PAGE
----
Criminogenic Risk Assessment: A Meta-Review and Critical Analysis

By Seth J. Prins, Adam Reich in Decarceral public health

June 30, 2021


June 30, 2021


12:00 AM


A vast body of research underlies the ascendancy of criminogenic risk assessment, which was developed to predict recidivism. It is unclear, however, whether the empirical evidence supports its expansion across the criminal legal system. This meta-review thus attempts to answer the following questions: 1) How well does criminogenic risk assessment differentiate people who are at high risk of recidivism from those at low risk of recidivism? 2) How well do researchers’ conclusions about (1) match the empirical evidence? 3) Does the empirical evidence support the theory, policy, and practice recommendations that researchers make based on their conclusions? A systematic literature search identified 39 meta-analyses and systematic reviews that met inclusion criteria. Findings from these meta-analyses and systematic reviews are summarized and synthesized, and their interpretations are critically assessed. We find that criminogenic risk assessment’s predictive performance is based on inappropriate statistics, and that conclusions about the evidence are inconsistent and often overstated. Three thematic areas of inferential overreach are identified: contestable inferences from criminalization to criminality, from prediction to explanation, and from prediction to intervention. We conclude by exploring possible reasons for the mismatch between proponents’ con- clusions and the evidence, and discuss implications for policy and practice.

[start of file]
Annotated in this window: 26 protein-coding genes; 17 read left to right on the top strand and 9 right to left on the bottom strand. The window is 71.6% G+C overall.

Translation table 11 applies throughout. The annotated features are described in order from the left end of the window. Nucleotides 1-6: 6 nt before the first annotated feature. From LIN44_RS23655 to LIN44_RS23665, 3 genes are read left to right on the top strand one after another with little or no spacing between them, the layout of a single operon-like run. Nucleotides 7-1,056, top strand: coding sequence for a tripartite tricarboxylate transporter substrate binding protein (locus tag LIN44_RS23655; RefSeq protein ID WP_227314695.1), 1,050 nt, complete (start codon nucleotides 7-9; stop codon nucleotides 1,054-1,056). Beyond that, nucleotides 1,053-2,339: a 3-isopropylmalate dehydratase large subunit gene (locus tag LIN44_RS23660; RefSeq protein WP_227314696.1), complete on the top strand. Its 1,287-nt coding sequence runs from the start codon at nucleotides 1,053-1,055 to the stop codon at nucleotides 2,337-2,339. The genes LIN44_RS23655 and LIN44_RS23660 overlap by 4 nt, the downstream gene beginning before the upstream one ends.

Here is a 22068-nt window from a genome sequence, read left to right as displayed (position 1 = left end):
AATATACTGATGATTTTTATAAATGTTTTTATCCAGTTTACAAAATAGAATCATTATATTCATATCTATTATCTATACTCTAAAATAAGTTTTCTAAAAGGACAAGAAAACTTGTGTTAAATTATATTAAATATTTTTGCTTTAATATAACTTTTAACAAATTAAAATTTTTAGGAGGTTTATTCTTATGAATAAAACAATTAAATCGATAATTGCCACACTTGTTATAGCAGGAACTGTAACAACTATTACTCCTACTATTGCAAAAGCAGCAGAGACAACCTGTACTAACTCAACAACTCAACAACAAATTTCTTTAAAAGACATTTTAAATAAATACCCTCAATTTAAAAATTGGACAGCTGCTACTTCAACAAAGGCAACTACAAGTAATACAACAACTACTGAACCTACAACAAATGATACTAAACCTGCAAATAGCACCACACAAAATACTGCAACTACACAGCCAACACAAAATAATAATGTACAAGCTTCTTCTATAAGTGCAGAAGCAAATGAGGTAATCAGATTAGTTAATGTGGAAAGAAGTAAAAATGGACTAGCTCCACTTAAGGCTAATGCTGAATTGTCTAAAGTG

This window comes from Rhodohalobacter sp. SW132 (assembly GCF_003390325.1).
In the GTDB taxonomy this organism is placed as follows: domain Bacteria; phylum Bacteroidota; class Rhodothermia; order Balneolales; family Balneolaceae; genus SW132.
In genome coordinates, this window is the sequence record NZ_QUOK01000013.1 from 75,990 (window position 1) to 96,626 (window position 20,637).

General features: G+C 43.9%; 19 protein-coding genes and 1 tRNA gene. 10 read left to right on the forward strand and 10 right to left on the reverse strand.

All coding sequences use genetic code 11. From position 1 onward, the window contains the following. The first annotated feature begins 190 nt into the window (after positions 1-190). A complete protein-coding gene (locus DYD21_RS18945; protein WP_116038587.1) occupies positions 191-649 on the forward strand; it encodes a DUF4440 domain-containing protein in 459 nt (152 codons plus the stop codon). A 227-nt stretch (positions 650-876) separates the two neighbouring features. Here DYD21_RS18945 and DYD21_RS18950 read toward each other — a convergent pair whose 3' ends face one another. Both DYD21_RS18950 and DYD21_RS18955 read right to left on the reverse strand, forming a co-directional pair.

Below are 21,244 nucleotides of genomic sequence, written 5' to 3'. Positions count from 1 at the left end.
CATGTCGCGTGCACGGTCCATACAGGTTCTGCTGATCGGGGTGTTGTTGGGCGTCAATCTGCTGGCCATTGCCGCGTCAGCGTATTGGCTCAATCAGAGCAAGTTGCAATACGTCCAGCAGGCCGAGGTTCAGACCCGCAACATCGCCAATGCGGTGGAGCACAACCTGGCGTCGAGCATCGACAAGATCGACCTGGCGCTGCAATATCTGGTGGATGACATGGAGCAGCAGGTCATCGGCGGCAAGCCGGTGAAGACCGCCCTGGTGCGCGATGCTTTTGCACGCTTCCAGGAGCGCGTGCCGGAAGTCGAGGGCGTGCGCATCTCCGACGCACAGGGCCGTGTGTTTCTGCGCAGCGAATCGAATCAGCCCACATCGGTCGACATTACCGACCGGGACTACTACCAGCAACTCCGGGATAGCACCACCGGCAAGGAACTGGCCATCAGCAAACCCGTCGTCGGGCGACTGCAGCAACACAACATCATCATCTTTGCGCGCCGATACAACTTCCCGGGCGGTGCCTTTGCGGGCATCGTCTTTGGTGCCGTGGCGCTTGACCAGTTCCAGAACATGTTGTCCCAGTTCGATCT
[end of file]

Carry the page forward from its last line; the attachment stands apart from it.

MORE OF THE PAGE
Posted on:
June 30, 2021
1 minute read, 199 words
Decarceral public health
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